Second baseman Dan Gamache credits his parents and long-time mentor Jon Burke with helping him become the player he is today, says the Newport, R.I., native at Pittsburgh Pirates minor league spring training camp in Brandenton, Fla.

Gamache’s long-time hitting coach could be the answer

Second baseman’s hitting coach of 15 years still an important part of his training

BRADENTON, Fla. — Heading into the new season, second baseman Dan Gamache is hoping that his long-time mentor can help be the difference for him this year.

Gamache was hitting with a bit of pop in his bat Tuesday afternoon as he took part in Pittsburgh Pirates minor league spring training camp in Brandenton, Fla.

Besides his parents being a huge help in getting him to where he is now – likely starting the season with the Bradenton Marauders of the Class-A Advanced Florida State League – Gamache praises the guidance that he has received from his hitting coach of 15 years.

“Definitely my parents putting in the hours driving everywhere, and I have a coach back home that I’ve been with since I was eight,” says Gamache. “His name is Jon Burke; he has a hitting facility out of Rhode Island. It’s a very good facility. Mechanics-wise, he knows my swing better than anybody.”

The Newport, R.I., native received his first lesson from Burke before his age even reached double digits, when he attended an event that Burke was putting on for kids. Ultimately, it was Gamache’s father who was very impressed by what he saw from Burke and his teachings.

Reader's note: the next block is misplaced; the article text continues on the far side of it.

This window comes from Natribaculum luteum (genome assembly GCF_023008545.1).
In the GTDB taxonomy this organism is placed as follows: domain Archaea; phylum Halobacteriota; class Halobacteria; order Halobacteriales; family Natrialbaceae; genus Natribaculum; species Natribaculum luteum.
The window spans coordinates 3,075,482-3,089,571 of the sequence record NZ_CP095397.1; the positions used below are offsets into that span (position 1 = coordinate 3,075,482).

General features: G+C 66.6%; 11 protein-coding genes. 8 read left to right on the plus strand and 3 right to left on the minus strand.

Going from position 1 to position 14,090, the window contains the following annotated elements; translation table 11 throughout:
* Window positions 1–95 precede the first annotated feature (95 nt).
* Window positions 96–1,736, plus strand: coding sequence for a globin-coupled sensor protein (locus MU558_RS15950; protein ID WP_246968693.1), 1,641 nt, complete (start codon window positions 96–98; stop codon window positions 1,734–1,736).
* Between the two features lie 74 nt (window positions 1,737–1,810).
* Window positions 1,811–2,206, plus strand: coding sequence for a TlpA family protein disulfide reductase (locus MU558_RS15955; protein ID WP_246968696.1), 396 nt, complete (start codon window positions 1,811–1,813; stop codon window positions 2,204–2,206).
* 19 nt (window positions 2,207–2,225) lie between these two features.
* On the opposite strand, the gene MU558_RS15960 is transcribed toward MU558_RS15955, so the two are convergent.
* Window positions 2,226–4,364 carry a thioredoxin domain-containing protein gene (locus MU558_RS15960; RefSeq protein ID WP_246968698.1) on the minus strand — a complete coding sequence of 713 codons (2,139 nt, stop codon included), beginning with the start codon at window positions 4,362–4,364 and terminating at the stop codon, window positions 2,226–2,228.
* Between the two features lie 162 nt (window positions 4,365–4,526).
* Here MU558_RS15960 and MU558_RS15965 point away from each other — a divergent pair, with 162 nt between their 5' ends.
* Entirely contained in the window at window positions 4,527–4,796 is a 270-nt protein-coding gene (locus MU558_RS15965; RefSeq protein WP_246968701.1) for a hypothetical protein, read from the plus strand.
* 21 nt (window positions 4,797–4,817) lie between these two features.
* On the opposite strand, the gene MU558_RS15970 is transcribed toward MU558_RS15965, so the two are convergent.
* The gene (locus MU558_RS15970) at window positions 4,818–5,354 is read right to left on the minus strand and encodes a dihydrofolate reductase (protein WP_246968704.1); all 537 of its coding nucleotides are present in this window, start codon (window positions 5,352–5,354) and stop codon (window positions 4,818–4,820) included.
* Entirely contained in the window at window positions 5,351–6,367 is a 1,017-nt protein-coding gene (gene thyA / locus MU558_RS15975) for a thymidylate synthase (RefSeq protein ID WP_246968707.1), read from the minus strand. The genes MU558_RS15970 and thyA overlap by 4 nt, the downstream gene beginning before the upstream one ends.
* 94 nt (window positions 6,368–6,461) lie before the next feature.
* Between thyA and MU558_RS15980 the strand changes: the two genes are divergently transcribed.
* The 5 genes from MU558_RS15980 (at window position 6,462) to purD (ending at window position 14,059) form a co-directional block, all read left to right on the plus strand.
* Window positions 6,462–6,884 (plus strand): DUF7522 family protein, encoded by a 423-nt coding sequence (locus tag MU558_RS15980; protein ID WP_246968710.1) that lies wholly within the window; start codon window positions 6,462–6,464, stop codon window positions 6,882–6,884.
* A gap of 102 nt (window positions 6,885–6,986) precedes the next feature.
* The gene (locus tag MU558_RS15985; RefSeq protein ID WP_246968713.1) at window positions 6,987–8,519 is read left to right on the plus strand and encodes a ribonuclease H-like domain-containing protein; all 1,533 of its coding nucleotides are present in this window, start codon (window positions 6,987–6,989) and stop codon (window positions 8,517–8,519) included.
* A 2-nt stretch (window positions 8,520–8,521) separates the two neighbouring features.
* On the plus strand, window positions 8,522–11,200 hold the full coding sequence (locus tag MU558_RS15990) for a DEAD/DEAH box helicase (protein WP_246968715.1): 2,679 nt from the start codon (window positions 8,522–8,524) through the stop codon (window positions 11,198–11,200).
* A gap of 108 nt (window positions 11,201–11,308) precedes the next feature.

“I went to a clinic and my dad noticed that he really liked to work with the kids and he asked if he would teach me how to hit,” says Gamache. “Then he started his own business.”

Burke was a designated hitter and outfielder who spent his time playing college ball at the Community College of Rhode Island in 1992, where he lead the team with a .394 average, and with Florida’s Eckerd College where in his junior and senior years he led the school in hits. He also ranks among Eckerd’s top-five hitters of all time.

The majority of Burke’s professional playing time came in the Newport Sunset League. It was there that the future coach took home the league’s batting title four times. Burke now resides at the East Bay Baseball Academy, the facility that he founded and operates out of Bristol, RI.

For Gamache, this winter finally gave him the chance to get back to the facility.

“This off-season I had a chance to work there,” says the slugger. “It was the first off-season back home.”

Gamache’s hitting numbers over the past two seasons have not been ideal, including a .258 average last year, which could suggest why the middle infielder made sure to see Burke during the off-season.

He looks to improve his numbers and in the end he believes it could be the simplicities that will get him to where he wants to be.

“Just be ready every day, have a good mental approach and don’t take any at-bats off,” he said.